There is nothing to get really excited about with these decoys, but they will certainly do the job. I own a handful of the Hot Buy decoys and used them to cut up and put a weasel ball inside. This was a cheap way to get some added motion in my spread. A great option for the budget-minded hunter, or if you don’t mind doing a little touch-up painting in the offseason.
- Decent quality decoy when you consider the price.
- Good filler decoy.
- The paint is not very durable.
Best Full body Mallard Decoy:
This Avian X Full Body package comes with six decoys and a heavy duty individually slotted decoy bag. The slotted bag will come in handy as these are some pricier decoys and you won’t want them knocking around against each other. That being said, they feature a rubberized molding material that holds paint extremely well. It won’t be easy to pack a lot of these in somewhere, but they will really add some realism to your spread. The contrasting paint scheme also helps to make the decoy stand out better in the field.
Full body duck decoys are mostly used for field hunts but can also be very effective in shallow water or along the edges of ponds. They can also be used late in the season on ice if you can find open water. However, these decoys utilize stakes instead of stands. If you want to use them on the ice, try using a quarter inch drill bit to quickly drill a hole. The nice thing about stakes is that you do not have to worry about them blowing over in high winds. If you hunt a lot of fields or shallow water, adding some high-quality full body decoys can give you that extra edge. I think you will be impressed with both the durability and realism of the Avian X Decoys.
- This is a great looking decoy
- Full bodies give you that extra bit of realism.
- The decoys are durable and hold paint well.
- Even a six pack of these decoys is fairly expensive.
Best Mallard Windsock:
If you are looking for a way to cut some weight out of your decoy spread, consider picking up these Sillosock Mallard Decoys. The windsocks come in a package of twelve with eight flocked head drakes and four hens. One nice feature is that they come with stakes, so they can be used in both fields and in shallow water or on the edges of ponds. If you hunt open water though, you will not be able to use these decoys.
These windsock decoys are lightweight and setup and teardown quickly. I like to place them around the edges, or mix them throughout my spread if I am hunting in shallow water. With a light wind, you get realistic motion as the decoys bounce around. Using these decoys will and depth to your spread and natural looking movement. Not only can they help you save on weight, they give you that full body look at a cheaper price point. Adding some windsock decoys can make your spread more versatile and help it stand out from the hundreds of similar looking decoy spreads. These decoys might not fit every hunting scenario, but they do have their place.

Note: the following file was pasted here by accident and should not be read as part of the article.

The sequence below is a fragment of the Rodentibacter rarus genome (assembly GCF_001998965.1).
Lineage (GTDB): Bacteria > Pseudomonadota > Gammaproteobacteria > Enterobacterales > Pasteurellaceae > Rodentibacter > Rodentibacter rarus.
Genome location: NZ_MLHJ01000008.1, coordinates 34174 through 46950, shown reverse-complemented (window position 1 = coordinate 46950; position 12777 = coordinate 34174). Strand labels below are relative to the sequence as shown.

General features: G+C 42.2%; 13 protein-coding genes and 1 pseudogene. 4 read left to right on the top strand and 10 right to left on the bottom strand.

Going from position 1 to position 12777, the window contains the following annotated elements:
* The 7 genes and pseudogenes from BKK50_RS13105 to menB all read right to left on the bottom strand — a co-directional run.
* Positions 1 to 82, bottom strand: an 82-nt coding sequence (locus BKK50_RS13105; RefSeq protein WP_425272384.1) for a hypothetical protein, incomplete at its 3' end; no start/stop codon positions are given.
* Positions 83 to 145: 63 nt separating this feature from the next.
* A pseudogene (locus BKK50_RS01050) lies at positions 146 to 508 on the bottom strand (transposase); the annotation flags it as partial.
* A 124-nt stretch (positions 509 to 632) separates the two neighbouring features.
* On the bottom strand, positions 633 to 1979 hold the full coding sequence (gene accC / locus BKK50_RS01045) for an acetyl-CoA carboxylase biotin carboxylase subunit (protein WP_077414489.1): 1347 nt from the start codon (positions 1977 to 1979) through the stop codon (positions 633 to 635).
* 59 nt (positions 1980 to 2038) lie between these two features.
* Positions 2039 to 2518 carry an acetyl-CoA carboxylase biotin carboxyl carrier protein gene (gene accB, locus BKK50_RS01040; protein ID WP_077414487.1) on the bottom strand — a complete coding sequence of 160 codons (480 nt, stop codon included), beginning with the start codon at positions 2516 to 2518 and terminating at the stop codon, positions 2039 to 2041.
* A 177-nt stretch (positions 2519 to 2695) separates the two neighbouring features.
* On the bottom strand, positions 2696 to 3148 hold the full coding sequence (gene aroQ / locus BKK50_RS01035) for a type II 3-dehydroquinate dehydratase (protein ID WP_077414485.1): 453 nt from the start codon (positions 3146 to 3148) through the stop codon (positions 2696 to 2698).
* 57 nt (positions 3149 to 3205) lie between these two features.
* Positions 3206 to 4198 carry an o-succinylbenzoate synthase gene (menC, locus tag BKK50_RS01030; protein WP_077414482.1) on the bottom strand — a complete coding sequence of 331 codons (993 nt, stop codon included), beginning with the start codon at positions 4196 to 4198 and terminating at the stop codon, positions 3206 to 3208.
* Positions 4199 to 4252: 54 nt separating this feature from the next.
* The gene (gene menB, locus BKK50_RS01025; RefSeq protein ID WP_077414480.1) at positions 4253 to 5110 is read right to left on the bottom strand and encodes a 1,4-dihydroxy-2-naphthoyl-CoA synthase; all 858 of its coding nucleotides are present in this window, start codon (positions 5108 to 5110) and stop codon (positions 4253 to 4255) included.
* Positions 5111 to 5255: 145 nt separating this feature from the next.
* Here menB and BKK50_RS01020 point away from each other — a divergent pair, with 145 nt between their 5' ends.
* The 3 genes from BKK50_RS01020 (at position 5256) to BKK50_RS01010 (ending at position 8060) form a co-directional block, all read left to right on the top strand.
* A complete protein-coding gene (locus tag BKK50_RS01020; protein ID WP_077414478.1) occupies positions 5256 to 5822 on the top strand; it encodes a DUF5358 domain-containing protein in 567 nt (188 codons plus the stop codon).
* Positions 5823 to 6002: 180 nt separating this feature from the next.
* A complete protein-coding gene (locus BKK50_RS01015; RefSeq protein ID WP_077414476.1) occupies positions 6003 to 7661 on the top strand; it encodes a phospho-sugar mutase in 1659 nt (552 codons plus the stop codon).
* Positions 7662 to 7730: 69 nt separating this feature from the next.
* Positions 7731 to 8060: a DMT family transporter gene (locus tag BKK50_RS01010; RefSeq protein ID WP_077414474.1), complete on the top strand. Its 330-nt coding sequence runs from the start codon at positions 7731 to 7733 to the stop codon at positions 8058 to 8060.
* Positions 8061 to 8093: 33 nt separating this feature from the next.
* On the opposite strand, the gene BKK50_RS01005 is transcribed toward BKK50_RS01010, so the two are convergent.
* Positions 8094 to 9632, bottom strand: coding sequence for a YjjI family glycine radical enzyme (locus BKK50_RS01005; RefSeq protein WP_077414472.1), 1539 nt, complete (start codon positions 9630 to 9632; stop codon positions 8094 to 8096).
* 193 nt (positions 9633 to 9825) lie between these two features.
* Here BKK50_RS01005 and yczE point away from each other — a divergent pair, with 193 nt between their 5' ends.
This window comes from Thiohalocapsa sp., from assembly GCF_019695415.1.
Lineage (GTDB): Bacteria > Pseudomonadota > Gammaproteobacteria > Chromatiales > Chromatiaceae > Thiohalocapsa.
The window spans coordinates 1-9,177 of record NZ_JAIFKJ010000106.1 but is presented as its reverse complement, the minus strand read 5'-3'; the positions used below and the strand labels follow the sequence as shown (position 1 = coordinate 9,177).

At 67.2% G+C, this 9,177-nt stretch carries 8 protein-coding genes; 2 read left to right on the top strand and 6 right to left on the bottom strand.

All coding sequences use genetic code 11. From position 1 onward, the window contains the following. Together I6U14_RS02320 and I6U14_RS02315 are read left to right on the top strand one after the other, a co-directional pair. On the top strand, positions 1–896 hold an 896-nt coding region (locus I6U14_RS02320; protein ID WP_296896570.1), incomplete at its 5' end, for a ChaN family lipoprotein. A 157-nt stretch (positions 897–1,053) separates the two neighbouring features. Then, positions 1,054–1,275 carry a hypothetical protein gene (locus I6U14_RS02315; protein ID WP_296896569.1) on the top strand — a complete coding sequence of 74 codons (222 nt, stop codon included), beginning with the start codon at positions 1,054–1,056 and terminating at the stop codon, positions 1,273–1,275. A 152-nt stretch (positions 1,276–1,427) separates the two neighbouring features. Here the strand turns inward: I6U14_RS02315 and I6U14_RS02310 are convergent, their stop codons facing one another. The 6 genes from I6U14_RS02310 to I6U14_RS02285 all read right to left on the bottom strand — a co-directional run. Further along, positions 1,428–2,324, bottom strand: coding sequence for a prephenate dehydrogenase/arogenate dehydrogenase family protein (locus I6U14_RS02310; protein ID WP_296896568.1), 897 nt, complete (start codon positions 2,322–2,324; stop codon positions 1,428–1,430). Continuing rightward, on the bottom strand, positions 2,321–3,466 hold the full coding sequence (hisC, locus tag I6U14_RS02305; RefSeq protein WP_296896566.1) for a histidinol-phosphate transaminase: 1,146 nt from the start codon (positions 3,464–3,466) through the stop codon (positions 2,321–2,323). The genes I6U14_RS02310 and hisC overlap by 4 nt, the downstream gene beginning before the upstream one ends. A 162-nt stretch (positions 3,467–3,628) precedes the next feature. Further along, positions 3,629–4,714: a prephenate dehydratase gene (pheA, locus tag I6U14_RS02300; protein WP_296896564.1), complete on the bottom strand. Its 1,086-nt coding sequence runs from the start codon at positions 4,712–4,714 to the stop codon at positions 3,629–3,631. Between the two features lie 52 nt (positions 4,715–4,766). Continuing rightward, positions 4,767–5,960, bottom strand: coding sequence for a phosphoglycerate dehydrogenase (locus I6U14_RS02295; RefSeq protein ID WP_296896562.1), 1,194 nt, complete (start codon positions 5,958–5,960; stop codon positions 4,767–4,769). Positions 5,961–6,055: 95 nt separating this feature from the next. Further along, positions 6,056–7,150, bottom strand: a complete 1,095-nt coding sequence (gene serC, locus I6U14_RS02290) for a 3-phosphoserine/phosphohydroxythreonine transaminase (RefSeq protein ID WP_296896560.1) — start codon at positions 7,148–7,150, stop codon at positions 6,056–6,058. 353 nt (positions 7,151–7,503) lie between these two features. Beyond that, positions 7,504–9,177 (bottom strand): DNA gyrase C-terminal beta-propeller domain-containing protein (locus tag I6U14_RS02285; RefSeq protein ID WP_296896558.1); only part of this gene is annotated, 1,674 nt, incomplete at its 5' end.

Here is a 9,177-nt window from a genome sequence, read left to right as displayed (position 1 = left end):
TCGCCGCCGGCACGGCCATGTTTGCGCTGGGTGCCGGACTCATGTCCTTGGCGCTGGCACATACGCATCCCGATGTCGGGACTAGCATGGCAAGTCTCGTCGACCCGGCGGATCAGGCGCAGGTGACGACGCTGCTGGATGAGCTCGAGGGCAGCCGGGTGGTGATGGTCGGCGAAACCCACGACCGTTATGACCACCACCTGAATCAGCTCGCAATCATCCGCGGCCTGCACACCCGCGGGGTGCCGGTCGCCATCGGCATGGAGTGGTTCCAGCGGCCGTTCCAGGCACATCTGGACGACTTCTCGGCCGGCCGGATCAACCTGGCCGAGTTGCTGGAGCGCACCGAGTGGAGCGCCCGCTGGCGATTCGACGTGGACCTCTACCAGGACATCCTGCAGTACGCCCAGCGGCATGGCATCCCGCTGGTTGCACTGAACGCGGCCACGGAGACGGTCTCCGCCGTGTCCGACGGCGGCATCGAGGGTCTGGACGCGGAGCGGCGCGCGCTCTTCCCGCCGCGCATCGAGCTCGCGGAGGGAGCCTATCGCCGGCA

- With a light breeze, these decoys will give you excellent realistic motion.
- Great option if you are looking to add full bodies to your decoy spread.
- These are held in by stakes so they only work in shallow water or dry ground.
Best Mallard Decoys Final Thoughts
Whether you are tired of hunting over cheap decoys that don’t hold paint or are just getting into hunting and want to start off with some great decoys, you should be able to find something that fits your hunting style. If you are looking for the best mallard decoy for the majority of situations, I have been extremely impressed with the quality of the Dakota Decoys. All of the other decoys listed in this article are great additions to any spread, but if I could only hunt with one setup it would be with the Dakota Decoys. Hunting on heavily pressured public land means I am always looking for a way to get a step ahead of the competition. I truly believe that having high-quality decoys makes it easier to pull in wary birds. Mix it up and add some of these best mallard decoys to your spread this season, I think you will be glad you did.
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Mark is dedicated to improving his skills and prides himself in putting in the time and effort to be successful in the field. During the fall and winter he is focused on waterfowl hunting and will hunt every chance he has. He has a simplistic hunting style, often using only a handful of duck decoys over an ultra-low profile blind. When waterfowl season closes, you can find him fishing, camping, or at the shooting range preparing for 3 gun and IPSC competitions. Mark is passionate about hunting and the outdoors, and loves helping others get involved.